/ Ieva Raudsepa / Interview

Interview with Heikki Kaski

“Man is always in danger of confusing his measures with the world so measured (..) to the degree that he identifies himself and his life with these rigid and hollow frames of definition, he condemns himself to the perpetual frustration of one trying to catch water in a sieve.” These sentences written by Alan Watts, a cult figure in bringing Eastern philosophy to Western readers, come to mind viewing Heikki Kaski’s (1987) Tranquillity, which feels very much about this anxiety. It might not be specifically about the teachings of Zen philosophy, but the work touches a very deep sense of frustration in our culture or in our being. Which one – who can say?

Tranquillity is a small town of 800 people in California’s Central Valley. As a person who has never visited it, I would guess that Tranquillity is quite an unspectacular place, one of many of its kind. Heikki’s images bring out the uneasiness within the everyday life of the town in a strikingly precise manner, making it very easy for the viewer to relate with his sense of anguish.

Tranquillity has won numerous prizes, notably the Unseen Dummy Award in 2013. Afterwards, the series was published by Lecturis, and the book is now sold out. In 2015 Heikki was shortlisted for the Aperture Portfolio Prize and was named as one of the FOAM Talents. Tranquillity can now be seen in the Riga Photomonth exhibition Territories, among other places.

Heikki Kaski. From the series "Tranquillity"
Heikki Kaski. From the series “Tranquillity”

What I find really interesting in Tranquillity is that in a way it is about a place, but then when you look at the pictures, it seems more about a state of mind. What is the project about for you?

Yes, for me it’s both of those things. I thought it was interesting to keep to this specific space, and at the same time make it about something else. I got inspired by the vibe that I got from Tranquillity, but I also think it’s very problematic to say that you could convey the same mood in the pictures. It might not even be possible to do that – there is a special feeling in the place and then you shoot it… How can you claim that it is in the photos? I’m not sure. It becomes something else.

What I’m shooting now is completely free, I can work on it wherever I want, but at that point I felt I still needed some kind of restrictions. It wasn’t a clear-cut decision, like, “ok, now I’ll start this project.” I just started doing it. I never planned to tell a perfect story about the place. From the start I was very free with shooting whatever I wanted. In my way of working I find my own set of restrictions – the police in my head. A big part of what I want to do in photography, in my daily practice, is to be free in that actual situation of taking pictures, so that I’m not bound by restrictions of history or of form, formality or aesthetics. In a political sense this statement is a bit difficult, but on a personal level, when I shoot I try to be as unrestricted as possible.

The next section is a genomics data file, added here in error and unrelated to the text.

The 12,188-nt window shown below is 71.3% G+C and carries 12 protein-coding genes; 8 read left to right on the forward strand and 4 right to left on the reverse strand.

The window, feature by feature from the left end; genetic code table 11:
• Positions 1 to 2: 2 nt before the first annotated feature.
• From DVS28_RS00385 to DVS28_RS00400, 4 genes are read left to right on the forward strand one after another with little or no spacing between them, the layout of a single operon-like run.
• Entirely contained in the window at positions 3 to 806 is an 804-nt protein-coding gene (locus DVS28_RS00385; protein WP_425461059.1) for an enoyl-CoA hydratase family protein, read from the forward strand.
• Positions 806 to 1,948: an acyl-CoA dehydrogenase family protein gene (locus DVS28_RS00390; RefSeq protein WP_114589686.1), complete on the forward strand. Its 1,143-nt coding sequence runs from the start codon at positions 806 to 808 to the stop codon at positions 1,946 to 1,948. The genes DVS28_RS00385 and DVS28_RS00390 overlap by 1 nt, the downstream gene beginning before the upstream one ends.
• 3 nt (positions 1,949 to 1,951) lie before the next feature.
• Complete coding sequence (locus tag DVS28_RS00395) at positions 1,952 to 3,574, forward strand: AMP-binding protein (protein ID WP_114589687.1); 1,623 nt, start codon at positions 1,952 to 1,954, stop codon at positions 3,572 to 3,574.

Then when you put [the images] in a book, you have to think about these things – how will other people get it? They all talk about [the ways of doing that], but nobody knows how it really works. [Tranquillity] is more about some sort of possibility. It’s not a straightforward representation of anything or anyone. Yeah, it’s connected to a specific site, but from the beginning what I wanted to shoot had to do with taking a picture of this doubt that I had, and visualising this inner turmoil. Maybe the doubt was a metaphor for some kind of internal aggression about to burst. And I think that has something to do with coming from outside and looking in, also as a person from Scandinavia. It’s somehow muted.

In a way I feel your work is quite political. Of course, the photographs are very aesthetic and can exist without this dimension, but I feel it also speaks about an attempt to get out of a system that we are living in. That is where I see something about to burst.

I don’t want to say that my photography book is about the political situation in the US – that could potentially be ridiculous. If I wanted to be politically active, I would go write something on Twitter. Who would say something like “I’ll go show them my photobook, and then they will really get it?” It’s not very viable. But it is of course political on some level, but not as… How should I put it? It doesn’t call to direct action or do anything in that sense.

Heikki Kaski. Photo by Arnis Balcus
Heikki Kaski. Photo by Arnis Balcus

I was thinking about politics more in the sense of a culture concentrated on achievement and consumerism, and then searching for a way to get away from that. Trying to find peace but during that search actually getting more anxious.